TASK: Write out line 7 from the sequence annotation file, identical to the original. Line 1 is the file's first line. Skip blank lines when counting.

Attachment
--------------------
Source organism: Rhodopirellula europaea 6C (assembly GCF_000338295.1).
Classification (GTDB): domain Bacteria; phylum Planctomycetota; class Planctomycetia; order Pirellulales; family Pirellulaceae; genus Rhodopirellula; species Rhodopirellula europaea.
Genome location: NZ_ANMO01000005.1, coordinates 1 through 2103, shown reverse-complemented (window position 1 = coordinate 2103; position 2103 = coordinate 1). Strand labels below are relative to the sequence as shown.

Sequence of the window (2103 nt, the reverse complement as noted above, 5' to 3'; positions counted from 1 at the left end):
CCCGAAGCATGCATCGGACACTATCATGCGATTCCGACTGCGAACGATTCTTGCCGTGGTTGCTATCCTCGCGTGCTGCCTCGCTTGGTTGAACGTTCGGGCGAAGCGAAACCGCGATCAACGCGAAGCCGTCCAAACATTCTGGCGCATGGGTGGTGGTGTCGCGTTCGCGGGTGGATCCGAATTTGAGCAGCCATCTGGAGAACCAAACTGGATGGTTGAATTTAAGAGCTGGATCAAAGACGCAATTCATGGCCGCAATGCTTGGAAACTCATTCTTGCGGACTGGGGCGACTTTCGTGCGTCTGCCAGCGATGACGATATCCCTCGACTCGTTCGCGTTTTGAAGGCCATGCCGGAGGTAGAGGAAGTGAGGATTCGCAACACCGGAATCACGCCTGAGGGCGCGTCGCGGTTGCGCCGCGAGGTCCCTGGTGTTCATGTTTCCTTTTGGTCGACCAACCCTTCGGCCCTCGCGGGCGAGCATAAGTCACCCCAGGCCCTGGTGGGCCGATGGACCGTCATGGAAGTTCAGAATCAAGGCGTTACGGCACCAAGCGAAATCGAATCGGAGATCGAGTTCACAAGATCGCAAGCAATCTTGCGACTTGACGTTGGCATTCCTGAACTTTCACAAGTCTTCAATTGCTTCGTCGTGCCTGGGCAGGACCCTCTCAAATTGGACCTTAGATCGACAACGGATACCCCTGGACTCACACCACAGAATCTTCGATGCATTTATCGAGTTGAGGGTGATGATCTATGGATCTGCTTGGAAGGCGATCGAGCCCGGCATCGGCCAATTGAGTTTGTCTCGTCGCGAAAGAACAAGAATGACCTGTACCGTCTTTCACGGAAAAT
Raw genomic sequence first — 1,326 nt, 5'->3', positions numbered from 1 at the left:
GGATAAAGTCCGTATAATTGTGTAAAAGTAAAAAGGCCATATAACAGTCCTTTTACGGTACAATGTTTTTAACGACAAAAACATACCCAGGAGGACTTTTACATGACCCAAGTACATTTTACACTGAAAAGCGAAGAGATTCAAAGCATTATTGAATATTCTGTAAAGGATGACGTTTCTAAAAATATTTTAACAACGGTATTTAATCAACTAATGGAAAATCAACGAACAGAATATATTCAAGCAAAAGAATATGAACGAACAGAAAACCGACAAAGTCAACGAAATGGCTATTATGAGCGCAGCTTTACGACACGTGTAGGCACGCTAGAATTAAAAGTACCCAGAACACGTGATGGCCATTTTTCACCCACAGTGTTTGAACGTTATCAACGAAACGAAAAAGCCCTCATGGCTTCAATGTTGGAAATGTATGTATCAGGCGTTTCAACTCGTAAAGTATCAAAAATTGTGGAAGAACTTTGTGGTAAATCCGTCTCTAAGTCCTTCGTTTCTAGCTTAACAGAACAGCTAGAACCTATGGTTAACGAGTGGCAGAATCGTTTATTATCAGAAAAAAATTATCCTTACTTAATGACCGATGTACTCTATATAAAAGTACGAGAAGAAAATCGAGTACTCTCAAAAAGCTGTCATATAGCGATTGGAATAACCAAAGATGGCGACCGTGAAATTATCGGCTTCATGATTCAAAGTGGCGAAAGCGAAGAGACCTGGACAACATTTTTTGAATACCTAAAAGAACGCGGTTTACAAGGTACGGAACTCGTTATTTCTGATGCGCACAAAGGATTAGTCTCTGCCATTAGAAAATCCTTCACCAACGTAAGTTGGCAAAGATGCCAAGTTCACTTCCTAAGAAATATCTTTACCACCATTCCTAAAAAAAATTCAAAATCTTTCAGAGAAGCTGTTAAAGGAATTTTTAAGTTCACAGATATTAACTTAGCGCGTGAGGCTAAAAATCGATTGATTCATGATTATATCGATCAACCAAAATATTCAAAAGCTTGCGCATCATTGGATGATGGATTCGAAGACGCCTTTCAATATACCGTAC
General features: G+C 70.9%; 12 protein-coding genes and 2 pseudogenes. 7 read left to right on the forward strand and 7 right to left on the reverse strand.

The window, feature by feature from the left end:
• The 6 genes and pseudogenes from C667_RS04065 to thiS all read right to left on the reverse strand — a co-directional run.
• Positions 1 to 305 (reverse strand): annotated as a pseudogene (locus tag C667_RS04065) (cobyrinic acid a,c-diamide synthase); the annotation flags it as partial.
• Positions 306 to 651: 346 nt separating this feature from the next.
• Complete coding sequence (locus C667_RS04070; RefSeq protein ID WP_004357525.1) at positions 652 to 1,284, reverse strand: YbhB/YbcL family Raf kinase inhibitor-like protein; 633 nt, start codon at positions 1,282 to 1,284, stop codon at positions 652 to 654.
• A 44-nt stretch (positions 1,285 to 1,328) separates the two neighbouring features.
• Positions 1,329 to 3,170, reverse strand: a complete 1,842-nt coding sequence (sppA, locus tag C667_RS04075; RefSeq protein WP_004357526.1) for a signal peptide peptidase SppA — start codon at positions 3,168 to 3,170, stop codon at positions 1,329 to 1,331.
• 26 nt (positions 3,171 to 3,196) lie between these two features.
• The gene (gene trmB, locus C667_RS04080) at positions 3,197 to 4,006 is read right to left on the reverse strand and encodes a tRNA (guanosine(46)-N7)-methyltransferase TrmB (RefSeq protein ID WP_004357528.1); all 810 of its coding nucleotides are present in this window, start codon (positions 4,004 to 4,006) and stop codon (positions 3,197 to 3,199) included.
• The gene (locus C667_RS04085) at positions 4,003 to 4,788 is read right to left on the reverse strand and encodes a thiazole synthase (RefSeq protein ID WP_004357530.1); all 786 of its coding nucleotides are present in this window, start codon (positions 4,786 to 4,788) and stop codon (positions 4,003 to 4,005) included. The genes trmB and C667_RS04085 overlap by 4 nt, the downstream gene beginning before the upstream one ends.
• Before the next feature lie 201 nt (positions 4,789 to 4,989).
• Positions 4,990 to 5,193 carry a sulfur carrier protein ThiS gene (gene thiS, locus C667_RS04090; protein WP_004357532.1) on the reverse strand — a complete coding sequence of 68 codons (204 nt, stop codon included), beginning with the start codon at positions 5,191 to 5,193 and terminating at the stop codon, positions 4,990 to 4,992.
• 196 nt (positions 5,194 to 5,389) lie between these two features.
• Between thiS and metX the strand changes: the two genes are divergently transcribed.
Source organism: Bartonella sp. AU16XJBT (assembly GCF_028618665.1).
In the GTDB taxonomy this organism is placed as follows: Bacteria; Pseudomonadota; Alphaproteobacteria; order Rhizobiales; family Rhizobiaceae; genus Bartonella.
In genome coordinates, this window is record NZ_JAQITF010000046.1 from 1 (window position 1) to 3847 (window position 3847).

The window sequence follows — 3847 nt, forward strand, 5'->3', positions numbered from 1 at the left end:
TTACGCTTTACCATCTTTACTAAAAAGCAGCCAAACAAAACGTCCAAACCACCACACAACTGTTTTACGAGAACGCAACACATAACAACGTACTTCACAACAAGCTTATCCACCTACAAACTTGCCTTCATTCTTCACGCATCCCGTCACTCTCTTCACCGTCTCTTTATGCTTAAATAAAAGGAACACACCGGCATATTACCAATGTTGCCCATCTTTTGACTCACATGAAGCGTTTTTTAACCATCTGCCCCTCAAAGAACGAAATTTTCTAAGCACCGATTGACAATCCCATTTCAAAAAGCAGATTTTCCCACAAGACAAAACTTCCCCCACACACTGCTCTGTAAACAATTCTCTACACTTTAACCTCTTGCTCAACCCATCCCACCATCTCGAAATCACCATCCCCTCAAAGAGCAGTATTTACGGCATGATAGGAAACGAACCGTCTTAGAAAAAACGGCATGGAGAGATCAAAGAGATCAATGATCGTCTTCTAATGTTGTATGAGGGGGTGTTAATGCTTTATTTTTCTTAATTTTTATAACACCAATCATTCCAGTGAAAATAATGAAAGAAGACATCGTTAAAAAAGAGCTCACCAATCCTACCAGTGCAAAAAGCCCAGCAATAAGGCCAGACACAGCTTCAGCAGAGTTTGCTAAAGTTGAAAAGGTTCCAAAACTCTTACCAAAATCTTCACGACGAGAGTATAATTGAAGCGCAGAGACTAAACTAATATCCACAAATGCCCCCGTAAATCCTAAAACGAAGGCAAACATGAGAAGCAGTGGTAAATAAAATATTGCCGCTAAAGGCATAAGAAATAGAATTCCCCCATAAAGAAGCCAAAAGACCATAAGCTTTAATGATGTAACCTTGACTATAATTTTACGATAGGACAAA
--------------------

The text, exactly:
GGATAAAGTCCGTATAATTGTGTAAAAGTAAAAAGGCCATATAACAGTCCTTTTACGGTACAATGTTTTTAACGACAAAAACATACCCAGGAGGACTTTTACATGACCCAAGTACATTTTACACTGAAAAGCGAAGAGATTCAAAGCATTATTGAATATTCTGTAAAGGATGACGTTTCTAAAAATATTTTAACAACGGTATTTAATCAACTAATGGAAAATCAACGAACAGAATATATTCAAGCAAAAGAATATGAACGAACAGAAAACCGACAAAGTCAACGAAATGGCTATTATGAGCGCAGCTTTACGACACGTGTAGGCACGCTAGAATTAAAAGTACCCAGAACACGTGATGGCCATTTTTCACCCACAGTGTTTGAACGTTATCAACGAAACGAAAAAGCCCTCATGGCTTCAATGTTGGAAATGTATGTATCAGGCGTTTCAACTCGTAAAGTATCAAAAATTGTGGAAGAACTTTGTGGTAAATCCGTCTCTAAGTCCTTCGTTTCTAGCTTAACAGAACAGCTAGAACCTATGGTTAACGAGTGGCAGAATCGTTTATTATCAGAAAAAAATTATCCTTACTTAATGACCGATGTACTCTATATAAAAGTACGAGAAGAAAATCGAGTACTCTCAAAAAGCTGTCATATAGCGATTGGAATAACCAAAGATGGCGACCGTGAAATTATCGGCTTCATGATTCAAAGTGGCGAAAGCGAAGAGACCTGGACAACATTTTTTGAATACCTAAAAGAACGCGGTTTACAAGGTACGGAACTCGTTATTTCTGATGCGCACAAAGGATTAGTCTCTGCCATTAGAAAATCCTTCACCAACGTAAGTTGGCAAAGATGCCAAGTTCACTTCCTAAGAAATATCTTTACCACCATTCCTAAAAAAAATTCAAAATCTTTCAGAGAAGCTGTTAAAGGAATTTTTAAGTTCACAGATATTAACTTAGCGCGTGAGGCTAAAAATCGATTGATTCATGATTATATCGATCAACCAAAATATTCAAAAGCTTGCGCATCATTGGATGATGGATTCGAAGACGCCTTTCAATATACCGTAC